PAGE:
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Stairway to Your First Cut

by Jerry Vandiver and Gracie Hollombe

part two  |  part one

In Part I we explored the first two levels in building the stairway to your first cut. We discussed making a serious commitment to songwriting by disciplining yourself to write and co-write, getting involved in a local songwriting organization and accomplishing daily tasks aimed at thinking like a songwriter. In addition, we began making a connection to the music business by beginning to visit a music center regularly, and pitching and performing your songs there. Now let’s finish building that stairway.

If Levels One and Two are in place, it's time to put in the four bricks of Level Three:


  1. You Live Or Frequently Participate In Music Industry Events In A Major Music Center.
  2. Don't start packing just yet. Frequently participating is the key. This is where relationship building starts to kick in. You need to be there more than once or twice a year.
  3. You Co-Write On A Regular Basis With Someone Who Has Signed A Single-Song Contract.
    If your co-writer has an established relationship with at least one publisher who believes in him, you're writing with someone who takes songwriting as seriously as you do and you're increasing your contact opportunities.
  4. You Have Signed A Single-Song Contract With A Music Center Publisher.
    Now a professional believes in you. This is a big step. You're on your way!
  5. You Co-Write On A Regular Basis With A Writer Who Has An Exclusive Songwriting Agreement With A Music Center Publisher.
    The political connection is obvious. Your co-writer's publisher is willing to part with dollars because he believes in your co-writer and is anxious to work those songs hard. Now he will be working your song hard too.

Climbing higher makes you stronger. You've made the commitment and you're connecting and developing relationships. Let's keep going.

Lucky you. There are only two bricks in Level Four:


  1. You Co-Write With A Major Label Recording Artist.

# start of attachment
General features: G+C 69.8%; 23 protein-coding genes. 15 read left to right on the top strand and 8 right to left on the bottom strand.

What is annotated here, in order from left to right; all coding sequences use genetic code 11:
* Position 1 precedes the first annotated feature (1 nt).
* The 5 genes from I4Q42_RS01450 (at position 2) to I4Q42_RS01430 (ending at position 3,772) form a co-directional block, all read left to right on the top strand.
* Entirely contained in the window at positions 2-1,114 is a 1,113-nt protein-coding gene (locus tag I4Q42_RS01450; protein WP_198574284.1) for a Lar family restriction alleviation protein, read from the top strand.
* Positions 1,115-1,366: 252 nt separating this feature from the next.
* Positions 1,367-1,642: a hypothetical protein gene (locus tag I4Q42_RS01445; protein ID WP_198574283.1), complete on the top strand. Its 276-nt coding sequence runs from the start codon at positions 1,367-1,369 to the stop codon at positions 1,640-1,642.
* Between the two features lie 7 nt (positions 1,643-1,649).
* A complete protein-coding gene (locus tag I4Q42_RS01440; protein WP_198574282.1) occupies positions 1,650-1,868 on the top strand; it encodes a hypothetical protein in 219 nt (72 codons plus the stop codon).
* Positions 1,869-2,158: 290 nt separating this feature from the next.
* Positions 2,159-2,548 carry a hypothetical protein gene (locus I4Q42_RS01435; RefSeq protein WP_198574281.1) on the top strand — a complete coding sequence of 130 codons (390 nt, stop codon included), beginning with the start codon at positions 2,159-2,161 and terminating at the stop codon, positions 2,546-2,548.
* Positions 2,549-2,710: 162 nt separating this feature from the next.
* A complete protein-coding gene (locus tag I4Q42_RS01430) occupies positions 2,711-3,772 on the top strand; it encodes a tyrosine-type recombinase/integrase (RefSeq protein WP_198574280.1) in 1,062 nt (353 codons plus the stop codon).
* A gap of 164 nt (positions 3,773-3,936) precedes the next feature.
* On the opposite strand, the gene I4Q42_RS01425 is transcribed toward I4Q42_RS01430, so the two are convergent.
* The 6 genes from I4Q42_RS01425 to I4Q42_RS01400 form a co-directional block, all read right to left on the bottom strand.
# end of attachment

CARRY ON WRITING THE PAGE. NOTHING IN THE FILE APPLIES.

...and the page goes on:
Writing with a recording artist eliminates all the people whose job is to say "no" to your songs. (Well, most of the time!)
  2. You've Signed An Exclusive Songwriting Agreement With A Music Center Publisher.
    When you're a staff writer, your publisher believes in you so much that he is committing time, energy and bucks to get your songs recorded, and is going to do everything possible to get his investment returned.

If you're this high up, don't look down--only 3 more bricks. Keep going. Level five is just ahead:


  1. A Publisher Has Dropped Off Or Played Your Song To A Major Label A&R Rep, Producer Or Manager.
    Teamwork is what this is all about. As a member of TAXI, your songs get played to the right ears. That's a great start. It's additionally important to have strong relationships in place (i.e., music publishers) that will continue to work your songs.
  2. An A&R Rep, Artist Manager Or Producer Has Played Your Song To A Major Label Recording Artist.
    TAXI and/or your publisher have done their job. The rest is up to fate and a little luck.
  3. A Publisher Has Played Your Song To A Major Label Recording Artist.
    The A&R Rep, Manager and/or Producer are out of the way. Now your song has its best chance.

Hopefully you've seen how each level builds upon the next and each brick supports the others. Look at where you are and where you need to be. Don't be discouraged. Be determined.

See you on the charts!
Jerry & Gracie

© 2002 Jerry Vandiver and Gracie Hollombe
Jerry Vandiver is a staff writer for Talbot Music in Nashville with songs recorded by Gene Watson, Barbara Mandrell, Phil Vassar, and Tim McGraw, totaling over 12 million records. Gracie Hollombe, former Regional Workshops Director of the Nashville Songwriters Association International (NSAI), is a full-time songwriter living in Nashville. Their book, "Your First Cut, A Step-by-Step Guide to Getting There" (11/22 Publishing, ISBN 0-9717745-0-1), is a 224-page hands-on, goal-oriented workbook designed to put you and keep you on the path to your songwriting dreams. The authors can be reached by visiting www.yourfirstcut.com.